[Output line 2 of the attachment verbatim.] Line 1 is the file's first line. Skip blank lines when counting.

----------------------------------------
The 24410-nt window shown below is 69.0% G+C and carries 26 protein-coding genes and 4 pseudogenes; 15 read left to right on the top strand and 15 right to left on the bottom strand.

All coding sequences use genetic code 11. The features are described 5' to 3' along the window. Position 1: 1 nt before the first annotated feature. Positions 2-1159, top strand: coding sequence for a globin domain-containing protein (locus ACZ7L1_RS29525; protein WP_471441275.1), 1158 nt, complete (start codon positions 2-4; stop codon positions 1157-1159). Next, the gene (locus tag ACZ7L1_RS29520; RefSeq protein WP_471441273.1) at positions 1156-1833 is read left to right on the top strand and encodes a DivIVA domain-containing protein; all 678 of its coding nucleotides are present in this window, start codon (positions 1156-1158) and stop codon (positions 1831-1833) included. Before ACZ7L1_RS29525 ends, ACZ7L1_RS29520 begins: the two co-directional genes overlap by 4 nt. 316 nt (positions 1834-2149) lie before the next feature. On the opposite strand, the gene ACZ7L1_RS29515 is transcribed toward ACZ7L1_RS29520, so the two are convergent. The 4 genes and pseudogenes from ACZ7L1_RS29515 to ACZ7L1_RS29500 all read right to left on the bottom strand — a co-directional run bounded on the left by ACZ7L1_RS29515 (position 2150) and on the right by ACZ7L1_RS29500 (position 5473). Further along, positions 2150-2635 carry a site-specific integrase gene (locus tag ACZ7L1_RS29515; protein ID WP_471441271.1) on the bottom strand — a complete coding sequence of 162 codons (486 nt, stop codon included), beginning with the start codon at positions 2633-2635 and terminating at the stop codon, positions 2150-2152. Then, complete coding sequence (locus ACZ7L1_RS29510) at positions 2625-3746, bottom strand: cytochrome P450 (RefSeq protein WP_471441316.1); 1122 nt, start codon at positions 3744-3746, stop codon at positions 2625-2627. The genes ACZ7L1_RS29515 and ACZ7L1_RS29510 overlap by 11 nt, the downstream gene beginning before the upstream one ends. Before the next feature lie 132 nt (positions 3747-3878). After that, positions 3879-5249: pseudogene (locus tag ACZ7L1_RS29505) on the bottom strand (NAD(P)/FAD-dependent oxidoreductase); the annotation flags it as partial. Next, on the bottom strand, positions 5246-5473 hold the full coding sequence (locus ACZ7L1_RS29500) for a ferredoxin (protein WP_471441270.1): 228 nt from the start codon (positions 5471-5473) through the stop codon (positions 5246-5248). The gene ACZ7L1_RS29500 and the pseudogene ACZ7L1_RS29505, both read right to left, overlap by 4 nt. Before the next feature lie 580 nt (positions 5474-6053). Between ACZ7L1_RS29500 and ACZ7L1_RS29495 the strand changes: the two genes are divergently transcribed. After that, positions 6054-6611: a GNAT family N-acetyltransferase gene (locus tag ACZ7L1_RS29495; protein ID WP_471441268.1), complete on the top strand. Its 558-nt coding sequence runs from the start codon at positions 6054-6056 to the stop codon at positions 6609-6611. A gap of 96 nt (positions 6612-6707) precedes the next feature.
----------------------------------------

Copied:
All coding sequences use genetic code 11. The features are described 5' to 3' along the window. Position 1: 1 nt before the first annotated feature. Positions 2-1159, top strand: coding sequence for a globin domain-containing protein (locus ACZ7L1_RS29525; protein WP_471441275.1), 1158 nt, complete (start codon positions 2-4; stop codon positions 1157-1159). Next, the gene (locus tag ACZ7L1_RS29520; RefSeq protein WP_471441273.1) at positions 1156-1833 is read left to right on the top strand and encodes a DivIVA domain-containing protein; all 678 of its coding nucleotides are present in this window, start codon (positions 1156-1158) and stop codon (positions 1831-1833) included. Before ACZ7L1_RS29525 ends, ACZ7L1_RS29520 begins: the two co-directional genes overlap by 4 nt. 316 nt (positions 1834-2149) lie before the next feature. On the opposite strand, the gene ACZ7L1_RS29515 is transcribed toward ACZ7L1_RS29520, so the two are convergent. The 4 genes and pseudogenes from ACZ7L1_RS29515 to ACZ7L1_RS29500 all read right to left on the bottom strand — a co-directional run bounded on the left by ACZ7L1_RS29515 (position 2150) and on the right by ACZ7L1_RS29500 (position 5473). Further along, positions 2150-2635 carry a site-specific integrase gene (locus tag ACZ7L1_RS29515; protein ID WP_471441271.1) on the bottom strand — a complete coding sequence of 162 codons (486 nt, stop codon included), beginning with the start codon at positions 2633-2635 and terminating at the stop codon, positions 2150-2152. Then, complete coding sequence (locus ACZ7L1_RS29510) at positions 2625-3746, bottom strand: cytochrome P450 (RefSeq protein WP_471441316.1); 1122 nt, start codon at positions 3744-3746, stop codon at positions 2625-2627. The genes ACZ7L1_RS29515 and ACZ7L1_RS29510 overlap by 11 nt, the downstream gene beginning before the upstream one ends. Before the next feature lie 132 nt (positions 3747-3878). After that, positions 3879-5249: pseudogene (locus tag ACZ7L1_RS29505) on the bottom strand (NAD(P)/FAD-dependent oxidoreductase); the annotation flags it as partial. Next, on the bottom strand, positions 5246-5473 hold the full coding sequence (locus ACZ7L1_RS29500) for a ferredoxin (protein WP_471441270.1): 228 nt from the start codon (positions 5471-5473) through the stop codon (positions 5246-5248). The gene ACZ7L1_RS29500 and the pseudogene ACZ7L1_RS29505, both read right to left, overlap by 4 nt. Before the next feature lie 580 nt (positions 5474-6053). Between ACZ7L1_RS29500 and ACZ7L1_RS29495 the strand changes: the two genes are divergently transcribed. After that, positions 6054-6611: a GNAT family N-acetyltransferase gene (locus tag ACZ7L1_RS29495; protein ID WP_471441268.1), complete on the top strand. Its 558-nt coding sequence runs from the start codon at positions 6054-6056 to the stop codon at positions 6609-6611. A gap of 96 nt (positions 6612-6707) precedes the next feature.